Prior short-term consumption of resistant starch enhances postprandial insulin sensitivity in healthy subjects.
Robertson MD., Currie JM., Morgan LM., Jewell DP., Frayn KN.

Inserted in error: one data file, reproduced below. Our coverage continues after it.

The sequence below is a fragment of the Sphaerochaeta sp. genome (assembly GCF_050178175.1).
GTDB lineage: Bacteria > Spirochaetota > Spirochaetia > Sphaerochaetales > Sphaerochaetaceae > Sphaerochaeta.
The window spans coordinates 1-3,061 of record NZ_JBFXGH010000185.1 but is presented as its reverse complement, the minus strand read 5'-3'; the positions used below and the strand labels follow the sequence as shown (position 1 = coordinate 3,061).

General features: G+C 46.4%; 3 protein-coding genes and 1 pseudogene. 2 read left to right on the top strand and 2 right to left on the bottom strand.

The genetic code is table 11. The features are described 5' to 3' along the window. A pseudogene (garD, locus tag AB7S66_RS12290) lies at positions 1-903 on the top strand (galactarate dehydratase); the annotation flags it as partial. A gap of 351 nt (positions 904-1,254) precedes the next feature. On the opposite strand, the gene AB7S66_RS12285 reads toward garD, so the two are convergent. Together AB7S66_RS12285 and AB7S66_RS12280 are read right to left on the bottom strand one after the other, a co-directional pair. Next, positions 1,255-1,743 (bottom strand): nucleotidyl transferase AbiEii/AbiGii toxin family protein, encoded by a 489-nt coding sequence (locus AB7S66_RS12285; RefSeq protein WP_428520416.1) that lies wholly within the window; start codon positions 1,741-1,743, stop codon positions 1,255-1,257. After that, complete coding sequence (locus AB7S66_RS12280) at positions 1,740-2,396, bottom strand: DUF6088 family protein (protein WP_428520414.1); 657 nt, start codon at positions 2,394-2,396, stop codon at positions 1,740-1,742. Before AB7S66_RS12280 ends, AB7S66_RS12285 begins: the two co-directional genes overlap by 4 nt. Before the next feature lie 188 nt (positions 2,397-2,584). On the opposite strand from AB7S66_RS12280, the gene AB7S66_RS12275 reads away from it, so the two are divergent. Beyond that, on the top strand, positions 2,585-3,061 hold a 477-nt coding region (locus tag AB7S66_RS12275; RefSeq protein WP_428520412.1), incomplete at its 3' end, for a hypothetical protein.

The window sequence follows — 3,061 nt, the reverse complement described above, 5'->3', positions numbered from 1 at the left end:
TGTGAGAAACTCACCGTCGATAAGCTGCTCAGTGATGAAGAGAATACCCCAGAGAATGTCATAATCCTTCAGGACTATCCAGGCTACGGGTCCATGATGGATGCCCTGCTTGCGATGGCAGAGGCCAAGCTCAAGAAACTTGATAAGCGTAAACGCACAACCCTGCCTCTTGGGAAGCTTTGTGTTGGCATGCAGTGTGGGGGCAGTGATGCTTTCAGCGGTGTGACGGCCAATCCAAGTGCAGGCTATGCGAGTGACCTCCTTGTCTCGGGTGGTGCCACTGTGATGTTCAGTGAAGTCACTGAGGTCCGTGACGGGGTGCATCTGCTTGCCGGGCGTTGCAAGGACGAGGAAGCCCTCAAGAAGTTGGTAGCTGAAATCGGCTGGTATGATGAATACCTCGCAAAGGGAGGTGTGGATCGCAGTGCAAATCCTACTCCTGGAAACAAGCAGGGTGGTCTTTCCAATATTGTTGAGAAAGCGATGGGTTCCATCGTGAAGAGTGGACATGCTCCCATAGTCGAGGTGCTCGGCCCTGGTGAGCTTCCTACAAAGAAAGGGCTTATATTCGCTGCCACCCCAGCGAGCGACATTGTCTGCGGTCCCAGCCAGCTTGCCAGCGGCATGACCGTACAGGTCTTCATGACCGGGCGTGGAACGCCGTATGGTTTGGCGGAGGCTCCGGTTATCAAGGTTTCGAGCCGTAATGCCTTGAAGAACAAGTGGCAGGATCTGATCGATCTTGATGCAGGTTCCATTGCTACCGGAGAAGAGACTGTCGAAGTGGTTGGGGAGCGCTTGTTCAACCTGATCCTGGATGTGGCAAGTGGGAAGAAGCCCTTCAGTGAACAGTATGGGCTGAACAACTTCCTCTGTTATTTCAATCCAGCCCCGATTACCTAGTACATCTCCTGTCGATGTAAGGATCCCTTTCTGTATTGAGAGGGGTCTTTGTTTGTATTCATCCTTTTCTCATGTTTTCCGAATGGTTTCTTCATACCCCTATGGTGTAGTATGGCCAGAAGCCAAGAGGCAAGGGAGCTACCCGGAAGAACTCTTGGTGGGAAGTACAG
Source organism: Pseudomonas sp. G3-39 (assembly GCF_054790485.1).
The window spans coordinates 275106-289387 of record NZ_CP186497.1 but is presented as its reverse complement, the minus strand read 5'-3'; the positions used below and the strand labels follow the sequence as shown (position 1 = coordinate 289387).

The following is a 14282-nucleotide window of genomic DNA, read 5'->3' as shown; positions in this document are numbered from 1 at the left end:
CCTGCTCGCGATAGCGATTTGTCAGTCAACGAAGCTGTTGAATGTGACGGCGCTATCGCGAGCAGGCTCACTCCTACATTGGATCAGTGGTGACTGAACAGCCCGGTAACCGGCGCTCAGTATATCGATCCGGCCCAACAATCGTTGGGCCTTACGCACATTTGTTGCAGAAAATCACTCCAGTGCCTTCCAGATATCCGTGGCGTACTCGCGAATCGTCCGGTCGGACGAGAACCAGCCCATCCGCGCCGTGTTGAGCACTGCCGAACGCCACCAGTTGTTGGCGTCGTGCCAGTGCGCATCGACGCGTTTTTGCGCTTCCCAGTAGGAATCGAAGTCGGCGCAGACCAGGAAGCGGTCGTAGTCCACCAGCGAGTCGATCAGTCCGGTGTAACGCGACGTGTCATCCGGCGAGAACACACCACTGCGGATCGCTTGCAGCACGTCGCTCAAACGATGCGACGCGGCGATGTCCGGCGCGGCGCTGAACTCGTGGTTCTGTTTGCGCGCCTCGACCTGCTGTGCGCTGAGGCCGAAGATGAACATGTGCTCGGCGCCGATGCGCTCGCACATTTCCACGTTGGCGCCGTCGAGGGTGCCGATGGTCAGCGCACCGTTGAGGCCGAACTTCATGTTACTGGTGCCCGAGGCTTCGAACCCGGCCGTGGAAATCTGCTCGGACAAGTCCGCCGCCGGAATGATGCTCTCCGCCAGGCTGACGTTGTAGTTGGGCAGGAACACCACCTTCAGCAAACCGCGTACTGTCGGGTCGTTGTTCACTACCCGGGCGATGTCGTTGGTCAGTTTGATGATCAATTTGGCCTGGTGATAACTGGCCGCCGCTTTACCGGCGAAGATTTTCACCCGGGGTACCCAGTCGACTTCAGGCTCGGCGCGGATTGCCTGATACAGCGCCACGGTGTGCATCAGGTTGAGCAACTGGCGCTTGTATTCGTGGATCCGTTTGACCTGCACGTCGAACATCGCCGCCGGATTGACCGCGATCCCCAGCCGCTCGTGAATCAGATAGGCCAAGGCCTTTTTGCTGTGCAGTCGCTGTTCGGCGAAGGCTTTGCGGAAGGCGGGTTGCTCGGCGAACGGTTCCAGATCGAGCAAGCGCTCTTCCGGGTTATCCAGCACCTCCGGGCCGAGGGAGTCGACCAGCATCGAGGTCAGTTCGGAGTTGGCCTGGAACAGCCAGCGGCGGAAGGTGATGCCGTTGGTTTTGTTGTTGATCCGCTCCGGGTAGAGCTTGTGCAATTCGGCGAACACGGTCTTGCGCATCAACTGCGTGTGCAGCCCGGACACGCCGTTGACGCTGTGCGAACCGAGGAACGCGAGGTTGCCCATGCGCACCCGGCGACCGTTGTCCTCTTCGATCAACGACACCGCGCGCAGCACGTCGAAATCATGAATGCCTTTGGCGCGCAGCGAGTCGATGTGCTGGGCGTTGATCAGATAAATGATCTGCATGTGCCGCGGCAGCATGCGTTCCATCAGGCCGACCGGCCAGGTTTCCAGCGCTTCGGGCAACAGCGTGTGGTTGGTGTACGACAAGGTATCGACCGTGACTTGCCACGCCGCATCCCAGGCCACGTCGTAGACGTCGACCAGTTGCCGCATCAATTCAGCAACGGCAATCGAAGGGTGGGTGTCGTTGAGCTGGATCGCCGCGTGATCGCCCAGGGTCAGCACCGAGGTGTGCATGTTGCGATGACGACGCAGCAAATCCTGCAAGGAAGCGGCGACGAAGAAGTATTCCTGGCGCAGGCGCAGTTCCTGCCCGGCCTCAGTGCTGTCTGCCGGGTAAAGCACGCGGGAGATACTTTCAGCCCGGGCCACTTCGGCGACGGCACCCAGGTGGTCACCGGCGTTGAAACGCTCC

AIMS/HYPOTHESIS: Diets rich in insoluble-fibre are linked to a reduced risk of both diabetes and cardiovascular disease; however, the mechanism of action remains unclear. The aim of this study was to assess whether acute changes in the insoluble-fibre (resistant starch) content of the diet would have effects on postprandial carbohydrate and lipid handling. METHODS: Ten healthy subjects consumed two identical, low-residue diets on separate occasions for 24 h (33% fat; <2 g dietary fibre). Of the diets one was supplemented with 60 g resistant starch (Novelose 260). On the following morning a fibre-free meal tolerance test (MTT) was carried out (59 g carbohydrate; 21 g fat; 2.1 kJ) and postprandial insulin sensitivity (SI(ORAL)) assessed using a minimal model approach. RESULTS: Prior resistant starch consumption led to lower postprandial plasma glucose (p=0.037) and insulin (p=0.038) with a higher insulin sensitivity(44+/-7.5 vs 26+/-3.5 x 10(-4) dl kg(-1) min(-1) per micro Uml(-1); p=0.028) and C-peptide-to-insulin molar ratio (18.7+/-6.5 vs 9.7+/-0.69; p=0.017). There was no effect of resistant starch consumption on plasma triacylglycerol although non-esterified fatty acid and 3-hydroxybutyrate levels were suppressed 5 h after the meal tolerance test. CONCLUSION: Prior acute consumption of a high-dose of resistant starch enhanced carbohydrate handling in the postprandial period the following day potentially due to the increased rate of colonic fermentation.